So if God is doing the giving, who is doing the taking? Again, Jesus provides the answer:
“The thief comes only to steal and kill and destroy; I have come that they may have life, and have it to the full.” (Joh 10:10)
We ought not to be confused about these two different roles. One is a giver, the other is a taker. If you have been given something good, then give thanks to God. But if you’ve been robbed, don’t blame God. He’s not behind your loss.
Humans are spectacularly slow learners. From the beginning of human history the devil has been trying to steal or ruin everything God gave us and yet there are still some who think that God is the thief! God gave us authority over a planet and the devil took it. God gave us freedom and the devil somehow got us to choose the way of slavery. God gave us eternal life, health and glory, and we lost it all. But thank God for Jesus who took back what the devil stole!
Karma versus grace
If you think that God gives and takes away, then you’ve missed the point of Jesus. Jesus came to reveal a generous Father and to destroy the work of the Thief (1 Jn 3:8). Jesus came that we might have life to the full, not to the half.
If you think that God gives and takes away, then you have more faith in karma than grace. Karma says what goes around comes around. If you’re healthy now, you’ll likely be sick tomorrow. If you’re prospering now, poverty’s waiting just around the next corner. When disappointments and hardships come, you won’t be surprised. You’ll just throw in the towel and say, “I knew it was too good to last.”
The world works according to the principle of give and take, but God just gives. The only thing he’ll take off you – if you let him – is your sin, your shame, your sickness, your worries and your fears. He takes away those things that harm us and only gives us good things that bless us.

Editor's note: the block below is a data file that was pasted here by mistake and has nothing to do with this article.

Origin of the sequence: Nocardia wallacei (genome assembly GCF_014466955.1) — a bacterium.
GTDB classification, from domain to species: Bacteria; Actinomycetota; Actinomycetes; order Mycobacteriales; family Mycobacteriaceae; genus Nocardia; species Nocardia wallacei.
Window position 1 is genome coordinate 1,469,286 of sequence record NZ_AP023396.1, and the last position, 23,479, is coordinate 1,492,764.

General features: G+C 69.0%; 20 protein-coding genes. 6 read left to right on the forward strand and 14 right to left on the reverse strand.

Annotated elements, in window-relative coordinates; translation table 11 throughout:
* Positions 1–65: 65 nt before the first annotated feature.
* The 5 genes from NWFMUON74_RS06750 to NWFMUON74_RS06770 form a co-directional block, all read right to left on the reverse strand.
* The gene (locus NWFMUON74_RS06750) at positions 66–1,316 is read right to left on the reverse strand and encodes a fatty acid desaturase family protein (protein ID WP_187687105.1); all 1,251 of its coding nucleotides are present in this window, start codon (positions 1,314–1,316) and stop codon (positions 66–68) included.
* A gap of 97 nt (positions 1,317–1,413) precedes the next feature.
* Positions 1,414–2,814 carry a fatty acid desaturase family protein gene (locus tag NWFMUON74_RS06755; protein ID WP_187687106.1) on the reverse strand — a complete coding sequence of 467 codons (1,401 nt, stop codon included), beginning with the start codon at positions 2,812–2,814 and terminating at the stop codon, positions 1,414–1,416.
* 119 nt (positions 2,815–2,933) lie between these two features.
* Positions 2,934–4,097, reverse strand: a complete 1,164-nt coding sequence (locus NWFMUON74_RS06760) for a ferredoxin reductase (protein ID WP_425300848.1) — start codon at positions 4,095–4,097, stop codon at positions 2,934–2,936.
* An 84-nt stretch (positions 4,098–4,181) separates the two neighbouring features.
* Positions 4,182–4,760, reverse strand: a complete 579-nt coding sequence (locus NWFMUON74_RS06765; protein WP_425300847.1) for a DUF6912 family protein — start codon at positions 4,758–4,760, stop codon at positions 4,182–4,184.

Are you a Job or a David?
Both Job and David were robbed. Both were greatly distressed and surrounded by foolish men who gave bad advice. But unlike Job, David did a very Jesusy-thing and took back what was stolen. Why did David fight back when Job quit? We are told that David “encouraged himself in the LORD his God” (1 Sam 30:6). In his pain David considered God’s goodness and realized that God was not behind his loss. He understood that it was not God’s will for him to suffer and, so strengthened, he fought back and prevailed.
I wish I could go back in time and get to Job before his friends did. I would say, “Job, God didn’t kill your kids! He didn’t steal your livelihood and make you sick. You’ve been robbed! The devil is having a go at you. Don’t sit there in the ashes and cry about it, get up and fight! Are you a warrior or a weakling? Are you a victor or a victim?”
The church will never see victory if we think God is behind our suffering. If we think God is robbing us we won’t even resist. We’ll let the devil waltz in and plunder our families all the while singing “He gives and takes away.” Funny, but I can’t imagine Jesus or David doing that.
For too long we have been incapacitated by uncertainty which is really just another name for unbelief. Don’t look to Job, look to Jesus! Jesus was never confused about who was giving and who was taking.